We arrived around noon and set up on the main field while Della Mae was playing.  My wife and I have seen them quite a bit over the past couple of years and they are indeed talented, although not my particular cup of tea.

Lindi Ortega was up next and I was looking forward to her set based on the couple of songs I had heard.  She has a pretty nice "traditional" country voice but did not really get the crowd going.  The sparse sound was a little too moody for that early in the day and she appeared to grow a bit annoyed as the set went on.

The Red Stick Ramblers are a string band that is a little Cajun, a little Bluegrass, and a whole lot of fun.  They were playing various stages all weekend and must have really kicked some ass in the dance tent at night.

One of the reasons I chose this festival was to see Holly Williams and she did not disappoint.  Playing with a base and additional guitar provided by her husband, she wound her way through most of the songs on her excellent LP The Highway, along with a cover or two.  Great Stuff.

The Texas Guitar Women and Marcia Ball brought the boogie in the next two sets.  Not my favorite style but entertaining none the less.

The other act I was looking forward to was Steve Earle who is touring in support of his album The Low Highway.  I've seen him quite a bit over the past 25 years, but it has been a while since I have been to a show with the Dukes (and Duchesses).  The set featured quite a lot from his newest along with some album cuts and a few "hits".  Very solid but it could have been a bit louder.  Not enough kick for me.

I think I may make this a regular stop on my summer festival circuit, but probably only of a day.  You really need to be a fan of the Cajun sounds to get the full experience and I am not the biggest fan...although I was definitely in the minority here.

Friday, August 23, 2013

The Cult - Roseland Ballroom

I want to start out by saying I am not the word's biggest Cult fan, but I really liked the Electric Album back in the day...loud, goofy riff rock.  I still break the album out on occasion when no one is home and I can play it LOUD.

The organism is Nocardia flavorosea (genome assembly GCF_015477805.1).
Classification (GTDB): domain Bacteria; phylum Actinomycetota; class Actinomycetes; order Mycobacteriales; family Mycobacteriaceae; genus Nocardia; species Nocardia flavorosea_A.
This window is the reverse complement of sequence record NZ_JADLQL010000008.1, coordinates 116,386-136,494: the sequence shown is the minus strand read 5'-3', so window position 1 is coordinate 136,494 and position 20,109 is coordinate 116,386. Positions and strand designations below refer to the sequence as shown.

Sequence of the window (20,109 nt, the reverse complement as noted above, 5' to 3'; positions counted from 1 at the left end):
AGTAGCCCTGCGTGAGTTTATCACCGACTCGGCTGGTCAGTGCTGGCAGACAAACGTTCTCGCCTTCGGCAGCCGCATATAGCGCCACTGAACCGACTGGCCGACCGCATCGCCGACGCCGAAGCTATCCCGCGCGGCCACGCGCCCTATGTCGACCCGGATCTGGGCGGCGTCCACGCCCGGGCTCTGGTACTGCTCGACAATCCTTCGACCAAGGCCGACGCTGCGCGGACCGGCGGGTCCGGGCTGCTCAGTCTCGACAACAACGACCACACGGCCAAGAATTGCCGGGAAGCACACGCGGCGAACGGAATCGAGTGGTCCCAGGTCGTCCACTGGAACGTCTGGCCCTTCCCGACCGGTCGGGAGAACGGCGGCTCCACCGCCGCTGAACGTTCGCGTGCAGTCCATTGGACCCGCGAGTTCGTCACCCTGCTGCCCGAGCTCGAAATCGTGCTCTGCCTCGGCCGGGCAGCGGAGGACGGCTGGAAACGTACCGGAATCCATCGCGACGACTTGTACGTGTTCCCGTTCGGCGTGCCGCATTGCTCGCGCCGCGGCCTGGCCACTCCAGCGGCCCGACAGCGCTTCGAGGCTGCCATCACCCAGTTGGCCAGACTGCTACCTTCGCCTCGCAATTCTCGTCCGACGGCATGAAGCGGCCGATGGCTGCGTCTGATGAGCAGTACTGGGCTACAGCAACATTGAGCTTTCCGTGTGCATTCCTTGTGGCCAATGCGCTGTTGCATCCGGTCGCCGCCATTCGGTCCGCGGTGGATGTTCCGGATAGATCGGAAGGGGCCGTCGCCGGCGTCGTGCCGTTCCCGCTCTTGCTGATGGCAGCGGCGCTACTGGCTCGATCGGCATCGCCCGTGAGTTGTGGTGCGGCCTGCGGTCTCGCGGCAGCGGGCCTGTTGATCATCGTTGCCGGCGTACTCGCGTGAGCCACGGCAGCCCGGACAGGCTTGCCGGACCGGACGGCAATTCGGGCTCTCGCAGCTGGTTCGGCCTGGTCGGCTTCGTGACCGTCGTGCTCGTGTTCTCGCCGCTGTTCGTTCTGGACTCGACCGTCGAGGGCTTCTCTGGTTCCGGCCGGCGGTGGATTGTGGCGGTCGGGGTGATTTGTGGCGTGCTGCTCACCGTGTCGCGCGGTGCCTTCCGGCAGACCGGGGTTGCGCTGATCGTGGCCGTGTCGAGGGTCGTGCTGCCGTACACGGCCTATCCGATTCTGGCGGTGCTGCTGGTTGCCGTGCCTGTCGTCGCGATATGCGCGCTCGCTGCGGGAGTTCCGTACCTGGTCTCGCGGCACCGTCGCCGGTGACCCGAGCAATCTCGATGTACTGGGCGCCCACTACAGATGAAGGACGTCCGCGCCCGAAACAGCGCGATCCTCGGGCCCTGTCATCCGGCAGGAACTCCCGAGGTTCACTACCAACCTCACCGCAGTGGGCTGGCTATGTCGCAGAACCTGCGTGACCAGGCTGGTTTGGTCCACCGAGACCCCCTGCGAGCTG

That said I am getting a bit cranky in my old age.  Winter Kill opened with an 80 minute (are you fucking kidding me) set of distorted, wah wah stoner bullshit.  Far too long and most of the crowd seemed disinterested.  My son and a friend were there and he commented it was the worst live set he has ever seen.

The Cult hit the stage around 10 and kicked right into Wildflower.  Billy Duffy was a riffing machine and the band sounded great, that is until Ian Astbury started to sing.  Well sing is a word that does not exactly describe it...more like shouting along with some woops.  I had forgotten what an asshole he can be and this behavior was in full effect last night.  He kept yelling it was a rock & roll show and to stop with the cell phones, making bad jokes in some kind of NYC accent, generally being a putz.

After running through the Electric album there was some kind of short film and then the band returned to play a couple of hits and some newer material.  Ian seemed to be more into this section and it's pretty clear he finds the Electric material boring.  My question is why bother in the first place?

For me this was a nostalgia night 25 years on.  Hard rock hasn't been my cup of tea in a very long time and it is unlikely I will see this kind of show again in the future.  I especially hate ballroom shows at 51.  I'm more the small theater, tiny club or outdoor festival type of person.  Knowing all of this in advance doesn't squash the feeling that I was ripped off last night...

Saturday, August 10, 2013

Glen Campbell - See You There

It seems like Glen Campbell has been a part of my generation's collective musical subconscious for what seems like forever.  Never at the forefront but back there in our minds.  If you are of a certain age you can't hear Wichita Lineman or Galveston or Gentle On My Mind and not be taken back.  His performances of these Jimmy Webb songs are classics in America's songbook.
I have to say up front that his records have not consistently found their way onto my turntable over the past 40 years...that is until Meet Glen Campbell came out in the early 2000's.  I had forgotten Glen's way with a song and his great vocals and guitar playing.  Most folks probably don't realize how many records they have heard his playing on over the decades during his time as part of LA's The Wrecking Crew. In 2011 he released what I consider one of the finest records of that or any year. "Ghost On The Canvas" whose compositions were made even more poignant by his recent Alzheimer's diagnosis.